I want to employ the formation "age groups" in a sentence worded in a different way. Is "age fragments" right to employ? If not, what else could be used?

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    Why do you find "age groups" unsuitable? Sep 8, 2021 at 10:22
  • 9
    You're asking for an alternative to "age groups", knowing why this term is unsuitable for your use may influence the choice of alternative terms. Sep 8, 2021 at 10:28
  • 7
    Age fragments makes no sense. I don't know the context, but would 'people of similar age' work? Sep 8, 2021 at 10:29
  • 4
    Please clarify your specific problem or provide additional details to highlight exactly what you need. As it's currently written, it's hard to tell exactly what you're asking.
    – Community Bot
    Sep 8, 2021 at 11:35
  • 4
    How large are the groups in question? For example, we use "generation" to group together people who were born over the course of approximately two decades, but we would not use that for people born in a single year. Sep 8, 2021 at 11:39

2 Answers 2


A perfect synonym is "age bracket".

(macmillan) age bracket the range between two particular ages
people in the 50–60 age bracket

(OALD) age group noun, Eng /ˈeɪdʒ ɡruːp/ Am /ˈeɪdʒ ɡruːp/
(also less frequent age bracket) people of a similar age or within a particular range of ages

  • thanks ! that's all i needed, could we employ it in the plural as age brackets ? Sep 8, 2021 at 12:18
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    I see age bracket more often for informal contexts, such as surveys.
    – rajah9
    Sep 8, 2021 at 12:26
  • @PatrickSchulz Yes, the plural is no problem: books.google.com/ngrams/…
    – LPH
    Sep 8, 2021 at 12:35

cohort (n.)

A group of individuals having a statistical factor (such as age or class membership) in common in a demographic study

a cohort of premedical students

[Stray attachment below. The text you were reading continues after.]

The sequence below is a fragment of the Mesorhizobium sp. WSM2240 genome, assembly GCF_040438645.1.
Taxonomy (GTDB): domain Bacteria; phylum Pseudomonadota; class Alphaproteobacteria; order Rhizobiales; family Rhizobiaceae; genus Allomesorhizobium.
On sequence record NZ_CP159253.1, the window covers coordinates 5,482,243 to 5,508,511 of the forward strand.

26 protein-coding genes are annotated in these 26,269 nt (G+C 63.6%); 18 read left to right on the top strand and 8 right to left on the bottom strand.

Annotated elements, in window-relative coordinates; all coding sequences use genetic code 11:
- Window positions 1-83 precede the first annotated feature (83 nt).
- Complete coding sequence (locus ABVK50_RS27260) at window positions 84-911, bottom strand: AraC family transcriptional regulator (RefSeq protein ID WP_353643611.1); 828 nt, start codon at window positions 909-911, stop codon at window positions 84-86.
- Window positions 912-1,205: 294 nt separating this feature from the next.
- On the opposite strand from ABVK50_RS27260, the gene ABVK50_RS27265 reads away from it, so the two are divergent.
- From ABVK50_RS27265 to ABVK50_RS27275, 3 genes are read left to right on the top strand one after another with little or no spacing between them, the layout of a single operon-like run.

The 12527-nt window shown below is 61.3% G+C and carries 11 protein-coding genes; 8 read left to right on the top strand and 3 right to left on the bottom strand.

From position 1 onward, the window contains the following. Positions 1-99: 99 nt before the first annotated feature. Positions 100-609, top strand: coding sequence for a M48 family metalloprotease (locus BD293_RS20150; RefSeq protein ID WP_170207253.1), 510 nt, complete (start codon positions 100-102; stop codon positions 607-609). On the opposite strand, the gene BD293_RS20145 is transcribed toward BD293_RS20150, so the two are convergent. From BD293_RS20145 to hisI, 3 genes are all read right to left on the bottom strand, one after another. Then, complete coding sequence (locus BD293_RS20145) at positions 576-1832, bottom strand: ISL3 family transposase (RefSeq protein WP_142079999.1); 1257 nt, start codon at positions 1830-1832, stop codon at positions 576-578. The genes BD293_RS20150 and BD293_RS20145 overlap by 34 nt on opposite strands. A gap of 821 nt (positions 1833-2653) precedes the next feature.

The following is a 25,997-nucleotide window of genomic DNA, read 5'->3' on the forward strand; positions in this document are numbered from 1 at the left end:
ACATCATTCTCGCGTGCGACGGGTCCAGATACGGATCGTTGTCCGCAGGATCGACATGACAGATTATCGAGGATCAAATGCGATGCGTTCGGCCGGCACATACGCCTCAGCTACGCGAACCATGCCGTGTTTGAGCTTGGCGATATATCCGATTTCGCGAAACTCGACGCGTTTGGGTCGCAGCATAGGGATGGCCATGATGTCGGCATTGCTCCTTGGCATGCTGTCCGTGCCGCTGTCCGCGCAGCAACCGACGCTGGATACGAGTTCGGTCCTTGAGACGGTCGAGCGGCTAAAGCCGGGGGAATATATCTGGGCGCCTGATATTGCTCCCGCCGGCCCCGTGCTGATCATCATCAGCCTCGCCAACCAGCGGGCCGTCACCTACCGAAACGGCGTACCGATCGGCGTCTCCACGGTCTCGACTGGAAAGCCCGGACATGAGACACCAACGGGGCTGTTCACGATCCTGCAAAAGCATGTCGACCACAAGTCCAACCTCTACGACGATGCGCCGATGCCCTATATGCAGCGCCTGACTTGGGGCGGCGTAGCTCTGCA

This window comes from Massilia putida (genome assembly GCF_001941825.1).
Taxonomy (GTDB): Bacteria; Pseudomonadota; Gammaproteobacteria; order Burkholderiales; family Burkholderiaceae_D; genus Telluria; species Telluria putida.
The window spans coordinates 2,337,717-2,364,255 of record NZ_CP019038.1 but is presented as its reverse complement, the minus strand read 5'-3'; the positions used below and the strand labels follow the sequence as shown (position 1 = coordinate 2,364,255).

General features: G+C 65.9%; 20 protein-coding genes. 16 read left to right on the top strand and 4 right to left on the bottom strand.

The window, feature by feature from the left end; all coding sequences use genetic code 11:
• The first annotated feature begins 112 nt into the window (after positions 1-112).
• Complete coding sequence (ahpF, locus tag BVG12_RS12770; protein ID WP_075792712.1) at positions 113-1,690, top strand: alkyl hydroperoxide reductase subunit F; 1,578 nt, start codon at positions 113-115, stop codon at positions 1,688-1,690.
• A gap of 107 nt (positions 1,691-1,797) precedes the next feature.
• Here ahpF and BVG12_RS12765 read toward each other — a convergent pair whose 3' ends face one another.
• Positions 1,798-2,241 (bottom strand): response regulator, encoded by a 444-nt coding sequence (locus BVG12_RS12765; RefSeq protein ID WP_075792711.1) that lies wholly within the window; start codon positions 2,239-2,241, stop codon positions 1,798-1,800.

the cohort of people born in the 1980s m-w

A group of people with a common statistical characteristic. Lexico

The low growth rate for the under-20 cohort reflects the drop in the fertility rate from a peak of 3.61 in 1960 to a low of 1.76 in 1978, a fall-off that gave rise to the baby-buster cohort. P. E. Peterson; The Social Security Primer

The youngest two cohorts were aged 9–10 years (cohort one) and 11–12 years (cohort two) and were still in primary school... The next two cohorts were aged 13–14 years (cohort three) and 15–16 years (cohort four)... L. B. Hendry et al.; Young People's Leisure and Lifestyles

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    I've seen cohort in more academic papers regarding demographics.
    – rajah9
    Sep 8, 2021 at 12:25
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    @rajah9 Yes, the OP mentions a sentence, but doesn't give it to us and doesn't tell us what it's part of.
    – DjinTonic
    Sep 8, 2021 at 21:04
  • @rajah9 My impression is that this use of cohort started off in academic/scientific use, but has been gaining a little currency in general usage.  It's still probably less likely to be understood than a general term such as ‘age group’, though.
    – gidds
    Sep 9, 2021 at 0:52
  • Granted, the OP provided little detail but I'm not sure this is a good fit. "Choose your cohort :" and then a list of ages wouldn't make sense to me Sep 9, 2021 at 4:27
  • @AzorAhai-him- Where does it say "Choose your cohort"? In any case, if the same question is asked, it could be closed and linked to this question. I think cohort is useful info.
    – DjinTonic
    Sep 9, 2021 at 9:42

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